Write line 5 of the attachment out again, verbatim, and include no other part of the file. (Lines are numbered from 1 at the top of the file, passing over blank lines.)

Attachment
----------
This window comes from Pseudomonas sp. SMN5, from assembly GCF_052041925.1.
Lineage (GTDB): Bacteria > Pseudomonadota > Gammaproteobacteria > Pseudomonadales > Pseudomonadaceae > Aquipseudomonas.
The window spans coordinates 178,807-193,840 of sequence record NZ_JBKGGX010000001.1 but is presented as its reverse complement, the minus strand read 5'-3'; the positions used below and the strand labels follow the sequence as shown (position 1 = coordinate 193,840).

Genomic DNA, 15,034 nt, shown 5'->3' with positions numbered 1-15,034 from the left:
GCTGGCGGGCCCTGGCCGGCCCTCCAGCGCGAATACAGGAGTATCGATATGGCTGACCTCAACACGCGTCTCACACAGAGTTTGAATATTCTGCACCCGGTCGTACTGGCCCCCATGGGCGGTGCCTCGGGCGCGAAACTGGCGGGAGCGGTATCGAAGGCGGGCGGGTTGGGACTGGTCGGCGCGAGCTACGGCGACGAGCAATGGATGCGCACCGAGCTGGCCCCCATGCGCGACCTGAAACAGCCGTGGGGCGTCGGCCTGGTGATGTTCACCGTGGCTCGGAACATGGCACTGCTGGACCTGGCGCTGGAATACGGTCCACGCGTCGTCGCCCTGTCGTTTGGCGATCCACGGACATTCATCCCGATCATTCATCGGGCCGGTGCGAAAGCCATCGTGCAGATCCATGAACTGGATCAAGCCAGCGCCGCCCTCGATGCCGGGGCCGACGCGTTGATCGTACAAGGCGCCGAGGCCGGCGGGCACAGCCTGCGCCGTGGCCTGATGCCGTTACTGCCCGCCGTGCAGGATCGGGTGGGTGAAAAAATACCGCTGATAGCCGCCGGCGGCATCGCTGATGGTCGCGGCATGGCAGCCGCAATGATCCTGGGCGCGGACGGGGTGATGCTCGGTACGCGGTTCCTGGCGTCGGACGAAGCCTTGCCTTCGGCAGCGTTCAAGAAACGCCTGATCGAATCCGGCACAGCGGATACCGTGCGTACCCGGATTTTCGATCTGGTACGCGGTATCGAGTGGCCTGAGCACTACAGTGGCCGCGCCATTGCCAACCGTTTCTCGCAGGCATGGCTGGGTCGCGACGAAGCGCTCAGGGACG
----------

GCTGGCGGGCCCTGGCCGGCCCTCCAGCGCGAATACAGGAGTATCGATATGGCTGACCTCAACACGCGTCTCACACAGAGTTTGAATATTCTGCACCCGGTCGTACTGGCCCCCATGGGCGGTGCCTCGGGCGCGAAACTGGCGGGAGCGGTATCGAAGGCGGGCGGGTTGGGACTGGTCGGCGCGAGCTACGGCGACGAGCAATGGATGCGCACCGAGCTGGCCCCCATGCGCGACCTGAAACAGCCGTGGGGCGTCGGCCTGGTGATGTTCACCGTGGCTCGGAACATGGCACTGCTGGACCTGGCGCTGGAATACGGTCCACGCGTCGTCGCCCTGTCGTTTGGCGATCCACGGACATTCATCCCGATCATTCATCGGGCCGGTGCGAAAGCCATCGTGCAGATCCATGAACTGGATCAAGCCAGCGCCGCCCTCGATGCCGGGGCCGACGCGTTGATCGTACAAGGCGCCGAGGCCGGCGGGCACAGCCTGCGCCGTGGCCTGATGCCGTTACTGCCCGCCGTGCAGGATCGGGTGGGTGAAAAAATACCGCTGATAGCCGCCGGCGGCATCGCTGATGGTCGCGGCATGGCAGCCGCAATGATCCTGGGCGCGGACGGGGTGATGCTCGGTACGCGGTTCCTGGCGTCGGACGAAGCCTTGCCTTCGGCAGCGTTCAAGAAACGCCTGATCGAATCCGGCACAGCGGATACCGTGCGTACCCGGATTTTCGATCTGGTACGCGGTATCGAGTGGCCTGAGCACTACAGTGGCCGCGCCATTGCCAACCGTTTCTCGCAGGCATGGCTGGGTCGCGACGAAGCGCTCAGGGACG